Two little prepositions can bolster preaching

‘From’ and ‘to’ can be keys to helping hearers along their journey, preaching professor says

by Mike Ferguson | Presbyterian News Service

A young skateboarder is baptized in the Flathead River in Montana. (Photo by Bob Paulus)

LOUISVILLE — Sermons that are memorable and have impact often rely on two tiny prepositions: “from” and “to,” the Rev. Dr. Tim Slemmons told a group of about two dozen preachers gathered online last week to participate in a webinar designed to help them improve their preaching.

“Is the sermon casting a vision and taking us somewhere?” Slemmons, Professor of Homiletics and Worship at the University of Dubuque Theological Seminary. “You may not notice how often you use ‘from’ and ‘to’ language.”

The Rev. Dr. Tim Slemmons

Slemmons was speaking as part of the Synod of the Covenant’s monthly Equipping Preachers series, which is available to preachers inside and outside the boundaries of the synod and is put on by the synod’s interim executive, the Rev. Dr. Chip Hardwick. Learn more about the series here.

Slemmons compared from/to preaching with their cousins both/and, which is preaching that attempts to unify opposites, and either/or, preaching that addresses a costly decision. From/to preaching (metanoia) helps hearers answer these questions: From where or from what condition are we setting out? Toward what or where is God leading us with this Word today?

From/to sermons can take many forms, according to Slemmons:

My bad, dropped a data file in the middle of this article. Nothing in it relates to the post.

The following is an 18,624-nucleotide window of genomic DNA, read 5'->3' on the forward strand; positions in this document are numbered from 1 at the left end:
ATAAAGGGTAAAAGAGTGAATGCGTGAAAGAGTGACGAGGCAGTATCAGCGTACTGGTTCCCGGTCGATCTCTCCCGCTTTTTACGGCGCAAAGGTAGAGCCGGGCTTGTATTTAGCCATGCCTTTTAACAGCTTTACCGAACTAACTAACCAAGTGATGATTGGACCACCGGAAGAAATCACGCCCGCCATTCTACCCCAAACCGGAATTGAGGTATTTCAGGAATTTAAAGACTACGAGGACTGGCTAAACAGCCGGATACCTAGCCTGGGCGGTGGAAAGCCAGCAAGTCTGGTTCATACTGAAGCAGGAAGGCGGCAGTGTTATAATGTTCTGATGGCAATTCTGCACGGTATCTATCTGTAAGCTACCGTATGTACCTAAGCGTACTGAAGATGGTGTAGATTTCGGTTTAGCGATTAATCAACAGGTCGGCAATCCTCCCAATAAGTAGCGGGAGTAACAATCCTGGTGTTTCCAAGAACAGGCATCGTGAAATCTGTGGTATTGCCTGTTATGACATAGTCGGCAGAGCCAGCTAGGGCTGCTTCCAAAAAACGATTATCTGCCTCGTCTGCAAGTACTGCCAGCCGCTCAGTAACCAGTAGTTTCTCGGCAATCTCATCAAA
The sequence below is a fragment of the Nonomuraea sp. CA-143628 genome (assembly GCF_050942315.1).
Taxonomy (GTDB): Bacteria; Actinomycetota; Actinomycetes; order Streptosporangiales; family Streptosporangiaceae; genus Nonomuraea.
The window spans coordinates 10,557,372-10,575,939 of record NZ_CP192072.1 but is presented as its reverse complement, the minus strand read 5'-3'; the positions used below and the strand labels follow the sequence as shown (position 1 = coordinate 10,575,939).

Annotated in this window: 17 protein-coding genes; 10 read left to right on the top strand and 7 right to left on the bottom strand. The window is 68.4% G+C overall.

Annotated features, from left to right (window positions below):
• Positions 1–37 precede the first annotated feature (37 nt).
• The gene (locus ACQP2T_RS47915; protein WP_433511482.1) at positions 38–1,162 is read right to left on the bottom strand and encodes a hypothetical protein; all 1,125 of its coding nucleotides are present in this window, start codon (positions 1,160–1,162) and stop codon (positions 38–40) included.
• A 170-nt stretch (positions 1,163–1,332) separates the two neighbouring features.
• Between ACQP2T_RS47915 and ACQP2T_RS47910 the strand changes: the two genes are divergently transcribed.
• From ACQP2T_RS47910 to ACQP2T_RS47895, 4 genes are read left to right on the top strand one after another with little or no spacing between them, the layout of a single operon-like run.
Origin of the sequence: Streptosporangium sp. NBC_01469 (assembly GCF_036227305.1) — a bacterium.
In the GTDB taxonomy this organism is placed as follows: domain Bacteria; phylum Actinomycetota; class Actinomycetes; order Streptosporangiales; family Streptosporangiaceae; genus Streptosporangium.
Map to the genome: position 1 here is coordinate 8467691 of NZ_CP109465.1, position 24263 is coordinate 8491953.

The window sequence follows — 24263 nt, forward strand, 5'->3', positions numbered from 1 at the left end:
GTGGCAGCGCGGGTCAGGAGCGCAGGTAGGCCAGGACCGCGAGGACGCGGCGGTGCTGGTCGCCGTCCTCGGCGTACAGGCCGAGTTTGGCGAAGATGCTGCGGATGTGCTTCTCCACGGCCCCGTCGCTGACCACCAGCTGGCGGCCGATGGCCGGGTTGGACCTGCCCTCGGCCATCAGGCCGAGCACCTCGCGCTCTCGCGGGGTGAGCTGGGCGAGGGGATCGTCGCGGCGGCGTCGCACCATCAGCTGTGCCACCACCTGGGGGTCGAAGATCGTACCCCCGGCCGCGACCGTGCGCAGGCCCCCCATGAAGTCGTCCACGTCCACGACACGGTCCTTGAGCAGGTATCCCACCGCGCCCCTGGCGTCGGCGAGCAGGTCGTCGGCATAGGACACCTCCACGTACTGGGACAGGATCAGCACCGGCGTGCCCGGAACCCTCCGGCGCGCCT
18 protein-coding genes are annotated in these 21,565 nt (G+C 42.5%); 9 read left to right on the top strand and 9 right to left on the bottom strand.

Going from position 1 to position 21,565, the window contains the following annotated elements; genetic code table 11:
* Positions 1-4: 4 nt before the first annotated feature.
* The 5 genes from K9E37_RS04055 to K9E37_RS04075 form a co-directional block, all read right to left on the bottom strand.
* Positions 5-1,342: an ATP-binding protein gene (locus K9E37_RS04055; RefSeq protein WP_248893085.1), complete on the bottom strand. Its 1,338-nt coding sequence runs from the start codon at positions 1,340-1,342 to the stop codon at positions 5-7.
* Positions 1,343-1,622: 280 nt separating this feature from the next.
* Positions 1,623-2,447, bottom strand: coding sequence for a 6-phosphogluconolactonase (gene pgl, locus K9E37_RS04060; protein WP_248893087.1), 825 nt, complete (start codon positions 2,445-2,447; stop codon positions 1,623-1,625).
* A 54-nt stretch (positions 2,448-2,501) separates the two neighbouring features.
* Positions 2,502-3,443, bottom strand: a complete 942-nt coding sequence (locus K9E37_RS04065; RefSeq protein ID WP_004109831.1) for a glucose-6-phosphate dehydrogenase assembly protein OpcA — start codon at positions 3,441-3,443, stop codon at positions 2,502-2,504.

• Mission as expansion or outreach, which often takes the form of “a movement from the center to the periphery,” Slemmons said.
  • The change from one state to another, such as timidity to courage, confusion to clarity, and insular to open.
  • The “Barthian dialectic” of hiddenness to revelation. “What is right under our noses that we are missing?” Slemmons asked.

He said he sees these kinds of sermons as among the most common:

  • Those with “baptismal effect,” a transformational and qualitative change, a new creation.
  • Those with a “eucharistic result,” those sermons that feed, nurture, equip and sanctify those who hear it or view it, helping them “make progress in growth and mission,” Slemmons said.
  • Those with a “doxological effect,” in which the sermon is “an extended call to worship or invitation to prayer: How now shall we pray? For what shall we give thanks? How shall we now show our gratitude, allegiance and adoration in worship and service? We are joining God in God’s mission out there in the world,” Slemmons said.

“If I am reading the signs of the times, we are being called to emphasize preaching baptismal aims, clearing away as many obstacles to the font as possible,” Slemmons said, by frequently offering up renewal rites during worship, rites that include foot-washing.

Naming the “from” part of from/to preaching grows increasingly difficult in today’s political climate, Slemmons said.

“Divisions in the church and culture are becoming wider,” he said, “and I am concerned about the new fissure of vaccine status.”